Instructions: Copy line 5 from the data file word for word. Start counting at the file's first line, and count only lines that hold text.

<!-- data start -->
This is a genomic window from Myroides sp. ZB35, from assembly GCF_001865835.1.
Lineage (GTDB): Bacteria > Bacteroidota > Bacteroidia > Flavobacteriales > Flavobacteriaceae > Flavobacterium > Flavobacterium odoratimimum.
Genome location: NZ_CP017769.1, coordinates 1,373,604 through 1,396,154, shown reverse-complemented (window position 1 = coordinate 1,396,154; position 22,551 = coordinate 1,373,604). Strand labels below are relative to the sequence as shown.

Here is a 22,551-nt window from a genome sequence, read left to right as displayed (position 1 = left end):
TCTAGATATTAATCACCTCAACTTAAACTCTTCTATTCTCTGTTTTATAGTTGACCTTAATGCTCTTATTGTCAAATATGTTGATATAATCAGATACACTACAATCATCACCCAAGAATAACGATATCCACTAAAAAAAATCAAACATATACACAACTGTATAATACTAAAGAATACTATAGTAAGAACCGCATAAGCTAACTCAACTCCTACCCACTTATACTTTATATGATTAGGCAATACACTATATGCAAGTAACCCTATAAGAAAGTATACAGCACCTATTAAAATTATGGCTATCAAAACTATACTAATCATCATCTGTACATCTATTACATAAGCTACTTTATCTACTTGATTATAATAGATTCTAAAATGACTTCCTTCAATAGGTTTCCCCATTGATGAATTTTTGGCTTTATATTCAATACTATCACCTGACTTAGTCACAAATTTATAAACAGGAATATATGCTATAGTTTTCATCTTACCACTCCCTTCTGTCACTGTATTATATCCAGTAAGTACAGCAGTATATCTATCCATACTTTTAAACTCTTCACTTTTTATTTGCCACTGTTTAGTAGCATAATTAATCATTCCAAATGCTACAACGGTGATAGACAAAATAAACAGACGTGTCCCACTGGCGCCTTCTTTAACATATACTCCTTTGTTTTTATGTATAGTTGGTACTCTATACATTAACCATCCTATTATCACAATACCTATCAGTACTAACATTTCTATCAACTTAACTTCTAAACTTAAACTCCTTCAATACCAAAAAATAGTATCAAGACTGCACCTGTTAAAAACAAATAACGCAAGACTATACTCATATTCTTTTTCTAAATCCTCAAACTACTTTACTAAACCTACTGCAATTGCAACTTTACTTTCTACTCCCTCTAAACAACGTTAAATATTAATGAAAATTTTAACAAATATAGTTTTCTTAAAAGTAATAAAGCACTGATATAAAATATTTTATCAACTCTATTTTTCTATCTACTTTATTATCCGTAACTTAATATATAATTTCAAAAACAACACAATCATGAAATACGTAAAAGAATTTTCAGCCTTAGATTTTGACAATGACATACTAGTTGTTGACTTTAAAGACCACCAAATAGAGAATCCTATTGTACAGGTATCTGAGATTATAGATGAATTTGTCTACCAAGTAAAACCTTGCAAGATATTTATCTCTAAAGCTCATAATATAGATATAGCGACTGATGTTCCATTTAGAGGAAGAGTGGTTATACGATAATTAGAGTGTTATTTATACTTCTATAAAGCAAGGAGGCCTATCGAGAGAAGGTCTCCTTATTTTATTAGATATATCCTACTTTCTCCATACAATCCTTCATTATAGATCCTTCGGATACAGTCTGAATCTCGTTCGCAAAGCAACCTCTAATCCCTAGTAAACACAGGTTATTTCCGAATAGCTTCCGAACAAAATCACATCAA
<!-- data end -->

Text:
TCTAGATATTAATCACCTCAACTTAAACTCTTCTATTCTCTGTTTTATAGTTGACCTTAATGCTCTTATTGTCAAATATGTTGATATAATCAGATACACTACAATCATCACCCAAGAATAACGATATCCACTAAAAAAAATCAAACATATACACAACTGTATAATACTAAAGAATACTATAGTAAGAACCGCATAAGCTAACTCAACTCCTACCCACTTATACTTTATATGATTAGGCAATACACTATATGCAAGTAACCCTATAAGAAAGTATACAGCACCTATTAAAATTATGGCTATCAAAACTATACTAATCATCATCTGTACATCTATTACATAAGCTACTTTATCTACTTGATTATAATAGATTCTAAAATGACTTCCTTCAATAGGTTTCCCCATTGATGAATTTTTGGCTTTATATTCAATACTATCACCTGACTTAGTCACAAATTTATAAACAGGAATATATGCTATAGTTTTCATCTTACCACTCCCTTCTGTCACTGTATTATATCCAGTAAGTACAGCAGTATATCTATCCATACTTTTAAACTCTTCACTTTTTATTTGCCACTGTTTAGTAGCATAATTAATCATTCCAAATGCTACAACGGTGATAGACAAAATAAACAGACGTGTCCCACTGGCGCCTTCTTTAACATATACTCCTTTGTTTTTATGTATAGTTGGTACTCTATACATTAACCATCCTATTATCACAATACCTATCAGTACTAACATTTCTATCAACTTAACTTCTAAACTTAAACTCCTTCAATACCAAAAAATAGTATCAAGACTGCACCTGTTAAAAACAAATAACGCAAGACTATACTCATATTCTTTTTCTAAATCCTCAAACTACTTTACTAAACCTACTGCAATTGCAACTTTACTTTCTACTCCCTCTAAACAACGTTAAATATTAATGAAAATTTTAACAAATATAGTTTTCTTAAAAGTAATAAAGCACTGATATAAAATATTTTATCAACTCTATTTTTCTATCTACTTTATTATCCGTAACTTAATATATAATTTCAAAAACAACACAATCATGAAATACGTAAAAGAATTTTCAGCCTTAGATTTTGACAATGACATACTAGTTGTTGACTTTAAAGACCACCAAATAGAGAATCCTATTGTACAGGTATCTGAGATTATAGATGAATTTGTCTACCAAGTAAAACCTTGCAAGATATTTATCTCTAAAGCTCATAATATAGATATAGCGACTGATGTTCCATTTAGAGGAAGAGTGGTTATACGATAATTAGAGTGTTATTTATACTTCTATAAAGCAAGGAGGCCTATCGAGAGAAGGTCTCCTTATTTTATTAGATATATCCTACTTTCTCCATACAATCCTTCATTATAGATCCTTCGGATACAGTCTGAATCTCGTTCGCAAAGCAACCTCTAATCCCTAGTAAACACAGGTTATTTCCGAATAGCTTCCGAACAAAATCACATCAA